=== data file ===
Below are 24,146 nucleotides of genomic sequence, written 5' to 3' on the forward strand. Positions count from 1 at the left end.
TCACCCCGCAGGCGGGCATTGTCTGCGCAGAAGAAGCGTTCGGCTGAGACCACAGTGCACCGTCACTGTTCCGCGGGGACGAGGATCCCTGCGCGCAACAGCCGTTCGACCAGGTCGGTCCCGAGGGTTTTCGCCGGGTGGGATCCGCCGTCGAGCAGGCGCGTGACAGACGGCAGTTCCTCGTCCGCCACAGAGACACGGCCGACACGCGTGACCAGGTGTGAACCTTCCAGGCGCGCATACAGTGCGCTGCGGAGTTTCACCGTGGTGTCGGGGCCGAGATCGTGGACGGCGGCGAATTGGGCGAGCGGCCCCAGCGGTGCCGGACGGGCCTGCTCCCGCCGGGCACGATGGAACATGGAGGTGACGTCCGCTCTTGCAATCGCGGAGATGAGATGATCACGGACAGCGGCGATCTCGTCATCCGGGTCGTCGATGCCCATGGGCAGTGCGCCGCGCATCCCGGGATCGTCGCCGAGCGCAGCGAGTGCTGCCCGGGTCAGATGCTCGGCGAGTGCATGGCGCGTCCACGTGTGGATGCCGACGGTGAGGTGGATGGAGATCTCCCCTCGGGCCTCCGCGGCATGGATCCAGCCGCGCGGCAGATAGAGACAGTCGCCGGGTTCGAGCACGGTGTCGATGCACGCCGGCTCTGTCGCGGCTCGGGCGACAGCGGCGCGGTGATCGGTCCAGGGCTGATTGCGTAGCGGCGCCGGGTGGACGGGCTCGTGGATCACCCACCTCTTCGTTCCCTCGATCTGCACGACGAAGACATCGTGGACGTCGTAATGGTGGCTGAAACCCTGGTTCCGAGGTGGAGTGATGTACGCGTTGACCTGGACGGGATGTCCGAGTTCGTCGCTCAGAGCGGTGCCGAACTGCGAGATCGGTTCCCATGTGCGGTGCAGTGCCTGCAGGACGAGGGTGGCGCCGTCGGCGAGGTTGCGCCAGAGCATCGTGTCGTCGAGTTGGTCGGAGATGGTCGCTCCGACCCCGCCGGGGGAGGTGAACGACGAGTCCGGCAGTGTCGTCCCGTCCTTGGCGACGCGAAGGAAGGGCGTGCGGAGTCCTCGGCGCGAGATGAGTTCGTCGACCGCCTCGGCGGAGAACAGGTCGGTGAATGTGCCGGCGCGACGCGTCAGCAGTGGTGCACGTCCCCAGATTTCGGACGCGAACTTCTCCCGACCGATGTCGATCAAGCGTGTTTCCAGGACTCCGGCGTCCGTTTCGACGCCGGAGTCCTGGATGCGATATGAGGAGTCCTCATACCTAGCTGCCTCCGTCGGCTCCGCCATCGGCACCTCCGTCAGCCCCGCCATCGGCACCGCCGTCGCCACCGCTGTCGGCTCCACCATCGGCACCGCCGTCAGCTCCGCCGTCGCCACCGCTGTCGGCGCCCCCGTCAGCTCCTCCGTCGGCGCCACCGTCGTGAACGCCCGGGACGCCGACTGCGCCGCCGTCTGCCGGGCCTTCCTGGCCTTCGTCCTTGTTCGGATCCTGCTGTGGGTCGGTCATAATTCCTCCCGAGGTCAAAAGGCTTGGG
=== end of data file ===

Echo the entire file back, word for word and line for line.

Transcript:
Below are 24,146 nucleotides of genomic sequence, written 5' to 3' on the forward strand. Positions count from 1 at the left end.
TCACCCCGCAGGCGGGCATTGTCTGCGCAGAAGAAGCGTTCGGCTGAGACCACAGTGCACCGTCACTGTTCCGCGGGGACGAGGATCCCTGCGCGCAACAGCCGTTCGACCAGGTCGGTCCCGAGGGTTTTCGCCGGGTGGGATCCGCCGTCGAGCAGGCGCGTGACAGACGGCAGTTCCTCGTCCGCCACAGAGACACGGCCGACACGCGTGACCAGGTGTGAACCTTCCAGGCGCGCATACAGTGCGCTGCGGAGTTTCACCGTGGTGTCGGGGCCGAGATCGTGGACGGCGGCGAATTGGGCGAGCGGCCCCAGCGGTGCCGGACGGGCCTGCTCCCGCCGGGCACGATGGAACATGGAGGTGACGTCCGCTCTTGCAATCGCGGAGATGAGATGATCACGGACAGCGGCGATCTCGTCATCCGGGTCGTCGATGCCCATGGGCAGTGCGCCGCGCATCCCGGGATCGTCGCCGAGCGCAGCGAGTGCTGCCCGGGTCAGATGCTCGGCGAGTGCATGGCGCGTCCACGTGTGGATGCCGACGGTGAGGTGGATGGAGATCTCCCCTCGGGCCTCCGCGGCATGGATCCAGCCGCGCGGCAGATAGAGACAGTCGCCGGGTTCGAGCACGGTGTCGATGCACGCCGGCTCTGTCGCGGCTCGGGCGACAGCGGCGCGGTGATCGGTCCAGGGCTGATTGCGTAGCGGCGCCGGGTGGACGGGCTCGTGGATCACCCACCTCTTCGTTCCCTCGATCTGCACGACGAAGACATCGTGGACGTCGTAATGGTGGCTGAAACCCTGGTTCCGAGGTGGAGTGATGTACGCGTTGACCTGGACGGGATGTCCGAGTTCGTCGCTCAGAGCGGTGCCGAACTGCGAGATCGGTTCCCATGTGCGGTGCAGTGCCTGCAGGACGAGGGTGGCGCCGTCGGCGAGGTTGCGCCAGAGCATCGTGTCGTCGAGTTGGTCGGAGATGGTCGCTCCGACCCCGCCGGGGGAGGTGAACGACGAGTCCGGCAGTGTCGTCCCGTCCTTGGCGACGCGAAGGAAGGGCGTGCGGAGTCCTCGGCGCGAGATGAGTTCGTCGACCGCCTCGGCGGAGAACAGGTCGGTGAATGTGCCGGCGCGACGCGTCAGCAGTGGTGCACGTCCCCAGATTTCGGACGCGAACTTCTCCCGACCGATGTCGATCAAGCGTGTTTCCAGGACTCCGGCGTCCGTTTCGACGCCGGAGTCCTGGATGCGATATGAGGAGTCCTCATACCTAGCTGCCTCCGTCGGCTCCGCCATCGGCACCTCCGTCAGCCCCGCCATCGGCACCGCCGTCGCCACCGCTGTCGGCTCCACCATCGGCACCGCCGTCAGCTCCGCCGTCGCCACCGCTGTCGGCGCCCCCGTCAGCTCCTCCGTCGGCGCCACCGTCGTGAACGCCCGGGACGCCGACTGCGCCGCCGTCTGCCGGGCCTTCCTGGCCTTCGTCCTTGTTCGGATCCTGCTGTGGGTCGGTCATAATTCCTCCCGAGGTCAAAAGGCTTGGG